In the June 8 issue of The New Yorker, a story appeared by Robyn Creswell (Assistant Professor of Comparative Literature, Yale) and Bernard Haykel (Professor of Near Eastern Studies, Princeton) about reading the poetry of Muslim extremists (known as ISIS) in order to understand them. The tagline of the article suggests, “Want to understand the jihadis? Read their poetry.” This claim, of course, seems intuitive: it is what many of us do when we study the past. Want to understand Judaism? Start with the Hebrew Bible. Christianity? The New Testament. Islam? The Qur’an. These are only the beginnings, however, as people who identify as followers of these religions have produced massive amounts of literature over the centuries, and continue to do so. Literature is good evidence for culture.
Only a few days later, another discussion about literature appeared in the June issue of New Statesmen (guest-edited by author Neil Gaiman and artist-musician-author Amanda Palmer), a conversation between authors Neil Gaiman and Kazuo Ishiguro. In this conversation, Gaiman and Ishiguro discuss genre, canon, the ways stories are told, and a range of subjects related to reading and thinking about literature. They demonstrate how literature is entwined with culture.
So far none of what I’ve said here is new. Scholars of literature and cultural studies have long read texts in these ways–indeed, there is a long line of historicist readings of literature, and a clear marriage between literary and cultural studies. But I’ve been thinking a lot lately about these issues, about literature representing culture, as I construct my syllabi for the fall semester. I’ll be teaching three classes:
- Studies in Literature and the Canon (a general education course), which I’m planning to teach around the theme of the Bible and literary adaptations;
- Literary Studies: Analysis (an introduction to the English major that also satisfies general education requirements), which I’m planning to teach around the theme of “mimesis,” or how stories are told, from antiquity to contemporary literature;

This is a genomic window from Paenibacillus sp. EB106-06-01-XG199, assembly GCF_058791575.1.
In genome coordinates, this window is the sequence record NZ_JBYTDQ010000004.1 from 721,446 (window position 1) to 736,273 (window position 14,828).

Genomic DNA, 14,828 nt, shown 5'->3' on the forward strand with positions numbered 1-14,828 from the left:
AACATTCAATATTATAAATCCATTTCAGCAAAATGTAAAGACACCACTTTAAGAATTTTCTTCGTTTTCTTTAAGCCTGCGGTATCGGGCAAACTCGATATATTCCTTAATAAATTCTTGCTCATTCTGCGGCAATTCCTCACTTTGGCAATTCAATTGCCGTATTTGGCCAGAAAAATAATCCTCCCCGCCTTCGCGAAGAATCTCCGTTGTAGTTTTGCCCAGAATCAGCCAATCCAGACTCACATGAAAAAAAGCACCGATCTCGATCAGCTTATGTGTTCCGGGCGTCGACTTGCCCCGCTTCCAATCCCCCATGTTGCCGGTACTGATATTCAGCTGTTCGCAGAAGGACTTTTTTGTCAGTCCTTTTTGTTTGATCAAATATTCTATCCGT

- Literature of Medieval Britain (an upper-level course), which will be a grand survey from Bede to Mallory.
Culture necessarily infuses each of these courses. In the Canon and Analysis courses, I plan in the first week to read and discuss the conversation between Gaiman and Ishiguro as a way to start thinking about literature, culture, and a whole host of ideas related to reading, writing, and analyzing.
I’ve also been thinking about how we reflect our own culture onto our readings. Bias. Perspective. Identity. Theory. We all have our own agendas when reading and analyzing. We read, interpret, write, and analyze through different lenses. We use glasses of various tints. And, in many ways, using these glasses is often necessary, sometimes justified, and even honest to who we are. Part of academic work means reflecting on, acknowledging, and challenging our own personal assumptions and biases. Sometimes we (and our students) view bias as negative, although it’s not; it’s part of being. I’m skeptical that we ever can (or should) wholly discard our own biases and, in many ways, our identities, as we learn to analyze somewhat more objectively. I aim to address these issues as a key part of all of my teaching.
A few weeks ago, after the Supreme Court’s decision to uphold marriage equality as a constitutional right across the United States, I received a message from my father-in-law, who wanted to do some research and reading on the history of marriage. He wanted to know about medieval ideas of marriage, particularly in the Anglo-Saxon period, pre- and post-Christianization. I provided him with some thoughts of my own, as well as some references to a few helpful resources. But I’m under no illusion that I offered these from a wholly objective position. I have clear views on this issue, and my own opinions about interpreting medieval texts, and those are certainly informed by my biases, perspectives, identities, and theories.
Reflecting on these issues, I’ve come face to face with what I personally bring to my reading and interpreting. How is culture written on myself? How am I entwined with culture? What are the micro-cultures that have shaped me, that I have encountered, accepted, and rejected? I realize that I’ve been asking these hard questions for several years, through my time in graduate school, and I’m sure that I’ll continue to ask them for many more years. That seems to be the responsible thing to do. These seem, to me, to be necessary questions.